In the Spotlight

News & Features
How We've Changed - Law Enforcement
By Mark Zdechlik
Minnesota Public Radio
January, 2001
Click for audio RealAudio

The Sept. 11 terror attacks have led to significant changes for police officers, even those who work far from Ground Zero. In Minnesota, law enforcement officials still chase car thieves and investigate thefts and perform the usual range of duties. But they have new duties related to homeland security. And they are noticing a change in the way the public regards them and their work.

Since September's terrorist attacks, police say much of their work has remained the same. Still, officers like Matthew Webb are doing many things now they wouldn't have dreamed of just four months ago.
(MPR Photo/Mark Zdechlik)

It is late morning on St. Paul's East Side. Police have a report of a burglary in an industrial area off of Payne Avenue along several railroad tracks.

Officer Matthew Webb is being dispatched to check out the crime scene.

"Frank" leads Webb through a gated chain link fence to the back of an old truck where several of his possessions were taken.

Webb checks unsuccessfully for fingerprints and collects other information for his report. "Frank" says he knows who took his stuff. Webb warns him; police will handle the investigation. It's a standard call, according to Webb, typical of any given day on the job.

In fact since September's terrorist attacks, police say much of their work has remained the same. Still, officers like Webb are doing many things now they wouldn't have dreamed of just four months ago.

"I can remember being assigned to actually be part of a detail where we watched one of our patrol houses and I remember asking my supervisor, 'What do you want me to watch for?' And he said, 'Well, I don't know,'" Webb says.

Over the past few months, Webb has also watched over state government buildings and municipal facilities like water treatment plants. But it's not just police commanders who are setting local law enforcement's agenda.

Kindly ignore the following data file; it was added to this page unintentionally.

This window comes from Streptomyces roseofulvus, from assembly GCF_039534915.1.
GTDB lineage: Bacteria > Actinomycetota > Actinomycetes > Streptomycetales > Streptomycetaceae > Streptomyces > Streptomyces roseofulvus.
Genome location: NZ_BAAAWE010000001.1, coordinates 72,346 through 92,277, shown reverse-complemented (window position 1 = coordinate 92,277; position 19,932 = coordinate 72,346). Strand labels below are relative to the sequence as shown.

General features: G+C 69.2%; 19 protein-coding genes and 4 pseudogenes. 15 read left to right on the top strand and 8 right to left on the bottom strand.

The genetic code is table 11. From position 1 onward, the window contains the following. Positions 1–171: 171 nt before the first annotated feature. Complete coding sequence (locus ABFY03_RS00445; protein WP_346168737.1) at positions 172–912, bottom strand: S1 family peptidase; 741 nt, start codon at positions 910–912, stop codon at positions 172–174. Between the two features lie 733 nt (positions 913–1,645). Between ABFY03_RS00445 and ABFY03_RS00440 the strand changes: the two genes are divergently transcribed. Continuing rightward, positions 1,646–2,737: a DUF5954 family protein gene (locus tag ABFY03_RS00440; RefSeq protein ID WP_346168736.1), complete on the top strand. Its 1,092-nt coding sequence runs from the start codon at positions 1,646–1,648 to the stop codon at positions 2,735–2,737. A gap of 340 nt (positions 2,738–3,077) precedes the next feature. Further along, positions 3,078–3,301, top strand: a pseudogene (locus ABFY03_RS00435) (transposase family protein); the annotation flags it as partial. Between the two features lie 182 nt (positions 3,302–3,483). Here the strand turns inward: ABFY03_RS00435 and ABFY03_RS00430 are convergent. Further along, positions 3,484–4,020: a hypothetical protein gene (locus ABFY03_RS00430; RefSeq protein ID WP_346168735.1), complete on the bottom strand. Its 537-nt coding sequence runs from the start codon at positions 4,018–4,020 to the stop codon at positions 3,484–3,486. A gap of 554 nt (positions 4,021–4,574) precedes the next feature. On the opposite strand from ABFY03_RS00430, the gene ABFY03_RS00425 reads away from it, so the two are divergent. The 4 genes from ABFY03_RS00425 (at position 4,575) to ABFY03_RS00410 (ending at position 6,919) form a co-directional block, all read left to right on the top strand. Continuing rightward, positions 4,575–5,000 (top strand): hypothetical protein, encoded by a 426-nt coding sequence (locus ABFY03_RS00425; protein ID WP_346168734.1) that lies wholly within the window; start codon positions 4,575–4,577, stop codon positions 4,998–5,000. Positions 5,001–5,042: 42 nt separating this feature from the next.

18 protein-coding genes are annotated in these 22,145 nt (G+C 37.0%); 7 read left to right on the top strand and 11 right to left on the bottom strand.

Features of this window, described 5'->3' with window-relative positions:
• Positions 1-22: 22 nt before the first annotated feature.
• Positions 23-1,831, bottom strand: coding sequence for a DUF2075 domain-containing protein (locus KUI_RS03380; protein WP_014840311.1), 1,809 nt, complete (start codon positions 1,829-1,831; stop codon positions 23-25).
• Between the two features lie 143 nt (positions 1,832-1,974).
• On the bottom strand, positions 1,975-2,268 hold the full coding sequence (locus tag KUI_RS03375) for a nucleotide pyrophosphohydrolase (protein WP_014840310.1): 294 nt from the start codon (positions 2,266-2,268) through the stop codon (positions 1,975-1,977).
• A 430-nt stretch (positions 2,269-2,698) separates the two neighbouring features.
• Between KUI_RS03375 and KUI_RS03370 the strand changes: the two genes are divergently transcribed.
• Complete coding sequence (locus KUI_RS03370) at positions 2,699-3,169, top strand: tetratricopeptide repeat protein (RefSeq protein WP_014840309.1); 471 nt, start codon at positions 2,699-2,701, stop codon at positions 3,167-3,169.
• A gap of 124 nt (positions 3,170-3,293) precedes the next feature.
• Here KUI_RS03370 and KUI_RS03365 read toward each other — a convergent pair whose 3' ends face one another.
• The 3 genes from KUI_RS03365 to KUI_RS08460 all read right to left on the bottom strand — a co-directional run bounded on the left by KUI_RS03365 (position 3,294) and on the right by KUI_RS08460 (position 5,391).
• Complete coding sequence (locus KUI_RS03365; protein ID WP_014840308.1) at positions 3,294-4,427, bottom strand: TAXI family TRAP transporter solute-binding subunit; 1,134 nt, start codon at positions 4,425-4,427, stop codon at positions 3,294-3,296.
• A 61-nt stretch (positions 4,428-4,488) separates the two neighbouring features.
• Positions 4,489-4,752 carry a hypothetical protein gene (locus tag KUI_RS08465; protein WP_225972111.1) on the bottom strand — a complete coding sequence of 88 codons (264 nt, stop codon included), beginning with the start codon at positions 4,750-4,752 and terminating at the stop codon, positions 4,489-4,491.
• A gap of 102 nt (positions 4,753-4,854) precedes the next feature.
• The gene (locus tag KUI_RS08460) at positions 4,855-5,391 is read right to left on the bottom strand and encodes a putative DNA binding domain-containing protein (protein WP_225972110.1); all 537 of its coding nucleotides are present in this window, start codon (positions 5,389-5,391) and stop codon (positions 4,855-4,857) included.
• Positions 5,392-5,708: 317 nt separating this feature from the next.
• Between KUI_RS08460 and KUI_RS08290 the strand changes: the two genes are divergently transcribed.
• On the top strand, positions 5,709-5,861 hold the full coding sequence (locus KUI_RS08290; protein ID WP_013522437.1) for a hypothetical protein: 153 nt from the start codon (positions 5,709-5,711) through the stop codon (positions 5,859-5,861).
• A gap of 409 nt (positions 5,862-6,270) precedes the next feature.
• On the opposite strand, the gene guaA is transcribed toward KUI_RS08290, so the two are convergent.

"The American people, obviously, if they see something is suspicious something out of the norm that looks suspicious, they ought to notify local law enforcement authorities. But at the same time they ought to take comfort in knowing our government is doing everything it can," he says.

Webb and others in law enforcement say Americans have embraced President's Bush call to be on the lookout for anything out of the ordinary.

"I've noticed more people thanking us for the job we do and real appreciative that we're out there," says Washington County sheriff's deputy Terry Hyde.
(MPR Photo/Mark Zdechlik)

The heightened awareness of the threat of terrorism has flooded local authorities with calls about activity, which, until last fall, would not have attracted attention.

"Somebody sees somebody on the top of a building and the building is closed, they call the police now whereas before they would just automatically (think) it's the maintenance person. The majority of all of them have been unfounded," says Webb, who adds that the events of September have also forced police to protect some people who, because of their religious beliefs or ethnicity, have been singled out for harassment.

"I've worked at community centers and certain religions where we've had to actually work the area for security purposes because they've been getting threats since the 9-11."

For Webb, the biggest difference about his job since the attacks, is the way he is received by the general public. "Perception of law enforcement - in my eye, being a police officer - has changed a a lot. I've been thanked many more times since Sept. 11. In the five years I've been in law enforcement, I've had more 'thank-yous' since then than ever before," he says.